Ruth Chang, Sara McGrath, Elizabeth Harman, and L.A. Paul offering advice to undergraduates interested in graduate school in philosophy.

COMPASS is a workshop that brings together students from diverse backgrounds for a weekend of philosophical discussion, networking, and mentoring. A number of schools including UNC, University of Michigan, UT Austin, and Princeton regularly run COMPASS workshops.

If you’d like to know more about COMPASS, you can check out the website, or contact me!

I created and ran the first COMPASS Workshop when I was a graduate student at Princeton, in 2016. Fifteen undergraduates were invited (out of a group of applicants who identified as either women or gender minorities) from a variety of campuses near Princeton for a weekend of philosophical discussion and mentoring sessions. The workshop was structured as a kind of extended reading group. In advance of the workshop, the participants read six philosophy papers from a variety of sub-disciplines. Over the course of the weekend, the invitees and graduate students discussed each of these papers in six different discussion sessions. The discussions were largely undergraduate-led, with facilitation by graduate students. In addition, there were two advice sessions with faculty members from nearby departments.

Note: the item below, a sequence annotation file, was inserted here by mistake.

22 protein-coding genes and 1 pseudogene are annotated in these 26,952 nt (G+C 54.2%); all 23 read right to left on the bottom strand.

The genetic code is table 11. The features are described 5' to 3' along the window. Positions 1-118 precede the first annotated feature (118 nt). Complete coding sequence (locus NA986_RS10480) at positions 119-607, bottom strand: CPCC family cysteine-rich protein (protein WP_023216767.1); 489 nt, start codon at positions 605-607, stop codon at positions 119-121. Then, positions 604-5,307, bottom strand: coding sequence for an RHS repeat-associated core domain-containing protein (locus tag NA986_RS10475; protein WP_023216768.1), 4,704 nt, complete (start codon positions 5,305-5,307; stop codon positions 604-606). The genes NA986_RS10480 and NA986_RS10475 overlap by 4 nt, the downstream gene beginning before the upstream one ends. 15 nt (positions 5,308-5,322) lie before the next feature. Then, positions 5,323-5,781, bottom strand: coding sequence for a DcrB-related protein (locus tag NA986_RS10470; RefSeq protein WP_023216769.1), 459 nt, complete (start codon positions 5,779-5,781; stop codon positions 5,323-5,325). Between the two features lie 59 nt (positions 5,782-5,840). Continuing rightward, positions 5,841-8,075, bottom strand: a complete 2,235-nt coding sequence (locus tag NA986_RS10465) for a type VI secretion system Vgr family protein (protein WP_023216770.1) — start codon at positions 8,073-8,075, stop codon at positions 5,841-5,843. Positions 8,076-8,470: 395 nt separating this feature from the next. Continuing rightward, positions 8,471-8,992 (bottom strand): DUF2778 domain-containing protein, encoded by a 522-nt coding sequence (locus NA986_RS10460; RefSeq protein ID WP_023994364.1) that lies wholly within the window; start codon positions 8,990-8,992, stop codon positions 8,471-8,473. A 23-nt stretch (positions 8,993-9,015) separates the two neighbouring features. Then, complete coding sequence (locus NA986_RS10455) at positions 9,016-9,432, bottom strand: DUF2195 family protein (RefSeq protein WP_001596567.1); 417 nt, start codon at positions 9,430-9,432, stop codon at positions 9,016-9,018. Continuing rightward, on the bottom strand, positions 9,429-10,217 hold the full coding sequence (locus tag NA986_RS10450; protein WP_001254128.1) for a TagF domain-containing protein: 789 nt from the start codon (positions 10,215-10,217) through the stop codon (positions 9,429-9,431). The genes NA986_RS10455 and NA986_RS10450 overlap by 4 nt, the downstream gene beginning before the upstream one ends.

The goal in starting the workshop was that it could be easily replicated by departments in other regions to provide coverage across the country. There are a number of truly wonderful diversity programs in philosophy (PIKSI, SPWP, Rutgers Summer Institute for Diversity) but they are limited in the number of students they can accept every year, and most departments don’t have the resources to run similar programs.

A COMPASS Workshop can feasibly be organized by two or three graduate students, and with limited funds; it could also easily be run as a collaboration amongst several departments in the same region. The feedback we have received from undergraduate participants has been extremely positive and encouraging. Moreover, because the workshop is easily replicable, it has the potential to impact a large number of undergraduates.